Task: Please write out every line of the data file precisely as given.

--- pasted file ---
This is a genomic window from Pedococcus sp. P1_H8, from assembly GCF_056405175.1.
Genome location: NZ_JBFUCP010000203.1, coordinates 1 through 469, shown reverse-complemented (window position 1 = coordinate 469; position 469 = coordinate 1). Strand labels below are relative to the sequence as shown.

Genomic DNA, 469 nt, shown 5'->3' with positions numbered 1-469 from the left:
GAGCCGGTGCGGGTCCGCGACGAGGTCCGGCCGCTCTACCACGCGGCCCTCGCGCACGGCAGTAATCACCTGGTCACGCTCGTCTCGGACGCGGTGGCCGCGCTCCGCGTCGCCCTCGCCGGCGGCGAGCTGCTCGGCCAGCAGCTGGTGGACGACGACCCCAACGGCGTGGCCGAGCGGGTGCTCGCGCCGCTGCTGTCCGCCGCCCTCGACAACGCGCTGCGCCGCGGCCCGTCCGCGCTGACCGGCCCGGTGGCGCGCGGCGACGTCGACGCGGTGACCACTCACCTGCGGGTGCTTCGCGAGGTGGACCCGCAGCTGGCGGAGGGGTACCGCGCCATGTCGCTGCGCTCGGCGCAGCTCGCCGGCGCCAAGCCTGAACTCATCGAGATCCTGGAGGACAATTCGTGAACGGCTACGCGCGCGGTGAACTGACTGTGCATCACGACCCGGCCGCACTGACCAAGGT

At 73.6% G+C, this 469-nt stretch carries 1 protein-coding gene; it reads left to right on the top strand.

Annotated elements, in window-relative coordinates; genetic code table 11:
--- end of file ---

This is a genomic window from Pedococcus sp. P1_H8, from assembly GCF_056405175.1.
Genome location: NZ_JBFUCP010000203.1, coordinates 1 through 469, shown reverse-complemented (window position 1 = coordinate 469; position 469 = coordinate 1). Strand labels below are relative to the sequence as shown.

Genomic DNA, 469 nt, shown 5'->3' with positions numbered 1-469 from the left:
GAGCCGGTGCGGGTCCGCGACGAGGTCCGGCCGCTCTACCACGCGGCCCTCGCGCACGGCAGTAATCACCTGGTCACGCTCGTCTCGGACGCGGTGGCCGCGCTCCGCGTCGCCCTCGCCGGCGGCGAGCTGCTCGGCCAGCAGCTGGTGGACGACGACCCCAACGGCGTGGCCGAGCGGGTGCTCGCGCCGCTGCTGTCCGCCGCCCTCGACAACGCGCTGCGCCGCGGCCCGTCCGCGCTGACCGGCCCGGTGGCGCGCGGCGACGTCGACGCGGTGACCACTCACCTGCGGGTGCTTCGCGAGGTGGACCCGCAGCTGGCGGAGGGGTACCGCGCCATGTCGCTGCGCTCGGCGCAGCTCGCCGGCGCCAAGCCTGAACTCATCGAGATCCTGGAGGACAATTCGTGAACGGCTACGCGCGCGGTGAACTGACTGTGCATCACGACCCGGCCGCACTGACCAAGGT

At 73.6% G+C, this 469-nt stretch carries 1 protein-coding gene; it reads left to right on the top strand.

Annotated elements, in window-relative coordinates; genetic code table 11: